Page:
The coronavirus pandemic has brought about a slew of changes to the legal system that affects both British citizens and foreign nationals working and living within the United Kingdom.
Concessions remain in place for people who intended to leave the UK to return to a country or territory when their visa expired, but have not been able to do so due to Covid. If individuals have a visa, leave or ‘exceptional assurance’ that expires before 30 November 2023 they may request additional time to stay, known as ‘exceptional assurance’.
This is for individuals whose country of residence is red-listed or exceptional cases where they may be unable to return to a country or territory where that nation has closed their borders or where quarantine facilities are temporarily over-subscribed.
If you are granted ‘exceptional assurance’ it will act as a short-term protection against any adverse action or consequences after that person’s leave has expired. If the expired visa allowed the person to work, they may continue to do so during the period of their ‘exceptional assurance’. This is useful for employers as they can continue to employ such individuals for a longer period.
After 30 November 2022, exceptional assurance will not be available.
In order to remain in the UK, applicants will need to apply for the relevant permission to stay. Where eligible, they can submit a permission to stay application form from within the UK.
They will need to meet the requirements of the route they’re applying for and pay the UK application fee. They cannot apply for a route for which there is no provision in the Immigration Rules for making an in-country application, such as T5 Youth Mobility Scheme, or Adult Dependant Relative.
The terms of their current permission will remain the same until their application is decided. If they are switching into work or study routes they may be able to commence work or study whilst their application is under consideration, depending on the terms of their current permission. Again this is useful for employers who may be able to continue employing an individual while their application is decided.
The UK Government has confirmed that if an individual had a 90-day vignette that has subsequently expired, they must apply for a replacement by completing an online form. They are also required to resubmit their biometric data and pay £154 to replace the vignette.
It is strongly advised that an application for a new visa or a replacement of an expired vignette is only completed if the individual is confident that they can travel to the UK. The new vignette will only be valid for a period of 90 days, so if the individual cannot travel during this time, they may need to apply again to update the vignette.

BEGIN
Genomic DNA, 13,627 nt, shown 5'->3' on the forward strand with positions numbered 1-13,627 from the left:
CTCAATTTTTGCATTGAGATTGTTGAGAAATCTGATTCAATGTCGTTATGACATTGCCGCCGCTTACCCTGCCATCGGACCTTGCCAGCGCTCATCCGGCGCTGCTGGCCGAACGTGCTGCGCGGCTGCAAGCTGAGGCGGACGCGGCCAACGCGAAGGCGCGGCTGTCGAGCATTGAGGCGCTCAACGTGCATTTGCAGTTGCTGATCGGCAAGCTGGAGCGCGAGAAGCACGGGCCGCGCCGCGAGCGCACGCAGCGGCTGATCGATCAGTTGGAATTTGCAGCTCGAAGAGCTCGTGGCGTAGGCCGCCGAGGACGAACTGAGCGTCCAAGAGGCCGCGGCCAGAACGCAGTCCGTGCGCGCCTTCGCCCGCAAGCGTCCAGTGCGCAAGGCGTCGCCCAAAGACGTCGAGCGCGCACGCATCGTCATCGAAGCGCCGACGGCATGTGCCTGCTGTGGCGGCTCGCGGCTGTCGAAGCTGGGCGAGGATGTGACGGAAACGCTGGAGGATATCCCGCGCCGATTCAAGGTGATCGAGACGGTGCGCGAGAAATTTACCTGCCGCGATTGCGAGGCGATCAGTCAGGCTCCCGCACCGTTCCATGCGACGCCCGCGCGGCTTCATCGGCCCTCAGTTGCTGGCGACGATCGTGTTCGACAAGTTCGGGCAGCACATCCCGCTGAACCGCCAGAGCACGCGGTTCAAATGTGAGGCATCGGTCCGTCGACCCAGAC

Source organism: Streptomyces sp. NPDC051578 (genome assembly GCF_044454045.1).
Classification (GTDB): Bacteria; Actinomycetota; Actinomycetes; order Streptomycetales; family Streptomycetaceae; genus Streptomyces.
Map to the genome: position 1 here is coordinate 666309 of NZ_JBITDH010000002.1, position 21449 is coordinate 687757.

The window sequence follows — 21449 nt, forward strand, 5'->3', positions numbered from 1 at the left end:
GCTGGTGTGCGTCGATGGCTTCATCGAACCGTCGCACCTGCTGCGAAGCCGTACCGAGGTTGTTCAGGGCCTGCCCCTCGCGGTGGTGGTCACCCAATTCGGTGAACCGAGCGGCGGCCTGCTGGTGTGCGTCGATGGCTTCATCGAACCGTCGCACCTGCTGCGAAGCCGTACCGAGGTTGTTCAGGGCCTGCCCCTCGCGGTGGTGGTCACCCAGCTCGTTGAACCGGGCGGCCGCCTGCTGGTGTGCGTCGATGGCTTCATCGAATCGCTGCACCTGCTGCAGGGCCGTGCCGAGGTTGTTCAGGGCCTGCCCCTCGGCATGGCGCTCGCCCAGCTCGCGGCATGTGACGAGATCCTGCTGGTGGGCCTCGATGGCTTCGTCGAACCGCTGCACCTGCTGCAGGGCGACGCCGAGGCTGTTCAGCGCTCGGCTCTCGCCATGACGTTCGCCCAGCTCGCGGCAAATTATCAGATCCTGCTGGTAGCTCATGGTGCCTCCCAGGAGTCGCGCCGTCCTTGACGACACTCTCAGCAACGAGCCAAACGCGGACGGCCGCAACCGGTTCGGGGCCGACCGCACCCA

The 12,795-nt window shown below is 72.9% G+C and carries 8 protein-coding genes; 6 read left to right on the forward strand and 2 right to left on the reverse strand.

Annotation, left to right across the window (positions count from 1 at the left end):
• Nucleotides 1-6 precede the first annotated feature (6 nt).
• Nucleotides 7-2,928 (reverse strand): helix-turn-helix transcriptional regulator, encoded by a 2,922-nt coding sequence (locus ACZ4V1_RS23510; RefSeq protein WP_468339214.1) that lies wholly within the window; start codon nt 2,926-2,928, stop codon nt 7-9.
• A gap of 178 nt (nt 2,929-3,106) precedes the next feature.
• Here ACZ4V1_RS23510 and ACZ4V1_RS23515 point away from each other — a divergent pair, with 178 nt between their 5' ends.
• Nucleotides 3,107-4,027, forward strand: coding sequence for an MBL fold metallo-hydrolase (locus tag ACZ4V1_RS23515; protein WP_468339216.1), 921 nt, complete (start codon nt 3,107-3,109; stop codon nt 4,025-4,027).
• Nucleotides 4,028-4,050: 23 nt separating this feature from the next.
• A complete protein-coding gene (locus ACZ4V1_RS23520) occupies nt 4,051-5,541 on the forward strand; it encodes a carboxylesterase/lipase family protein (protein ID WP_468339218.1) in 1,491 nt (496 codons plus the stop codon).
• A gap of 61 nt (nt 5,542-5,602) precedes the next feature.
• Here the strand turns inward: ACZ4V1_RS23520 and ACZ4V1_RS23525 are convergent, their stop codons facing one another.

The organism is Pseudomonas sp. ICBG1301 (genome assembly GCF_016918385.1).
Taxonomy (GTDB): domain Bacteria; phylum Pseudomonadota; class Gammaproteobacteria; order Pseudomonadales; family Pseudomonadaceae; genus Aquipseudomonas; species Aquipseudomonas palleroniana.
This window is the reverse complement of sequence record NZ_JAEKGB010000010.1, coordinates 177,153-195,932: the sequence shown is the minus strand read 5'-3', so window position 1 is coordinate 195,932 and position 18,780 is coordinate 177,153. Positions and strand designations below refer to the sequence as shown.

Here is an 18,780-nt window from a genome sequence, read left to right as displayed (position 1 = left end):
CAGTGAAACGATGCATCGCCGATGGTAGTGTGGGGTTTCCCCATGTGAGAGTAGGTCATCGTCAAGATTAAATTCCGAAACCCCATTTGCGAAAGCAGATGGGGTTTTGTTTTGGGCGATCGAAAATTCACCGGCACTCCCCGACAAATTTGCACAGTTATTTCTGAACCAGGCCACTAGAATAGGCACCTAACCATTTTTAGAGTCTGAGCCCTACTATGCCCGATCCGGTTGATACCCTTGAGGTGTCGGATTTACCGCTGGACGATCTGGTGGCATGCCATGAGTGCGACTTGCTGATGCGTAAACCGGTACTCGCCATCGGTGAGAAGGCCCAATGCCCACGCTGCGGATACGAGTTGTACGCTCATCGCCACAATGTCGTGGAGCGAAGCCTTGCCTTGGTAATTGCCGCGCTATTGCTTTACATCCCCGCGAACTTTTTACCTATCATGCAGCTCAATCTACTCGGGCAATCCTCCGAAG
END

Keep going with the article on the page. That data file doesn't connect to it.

If the individual has applied for a replacement vignette but is still waiting for a decision but no longer wants to travel, they should make a withdrawal request at the same Visa Application Centre that they applied from. This will release their passport back to them.
Employers can accept a vignette as proof of an individual’s right to work, but they must note the expiry date of the vignette and make sure they do a further right to work check once the individual has their biometric residence permit.
Front-line health and social care workers and their families whose visas expired between 1 April 2021 and 30 September 2021 eligible for a free extension. If this is the case, the dependents of health care workers could also get their visas extended for a year. The immigration health surcharge does not apply to health care workers or their dependents.
Previously, NHS staff could also work at any NHS hospital during the pandemic without notifying the Home Office, providing their sponsor could continue with their sponsor duties such as monitoring and reporting work activity. NHS staff could work as many hours as they wanted in any role, regardless of skill level, during the outbreak. The idea of the extension was to allow front line staff to focus fully on combating COVID-19 instead of worrying about their visas expiring or their restrictions.
The NHS concessions above ended on 4 October 2022, and sponsored employees are now no longer able to work at a workplace not specified in their Certificate of Sponsorship. Any change to an employee’s work location needs to be reported to the Home Office through the SMS within 10 working days. Furthermore, supplementary work for sponsored employees has now been limited to 20 hours per week, akin to the pre-pandemic era.
The Government has also lifted restrictions on the number of hours student doctors and nurses can work for the NHS to get more doctors and nurses on the frontline. There are also no limits on the number of hours migrant workers can work or volunteer for the NHS where it is their second job.
Finally, the government has confirmed that family members of frontline workers who die from COVID-19 will be offered indefinite leave to remain. On 20 May 2020, this was broadened to cover “NHS support staff and social care workers” as well.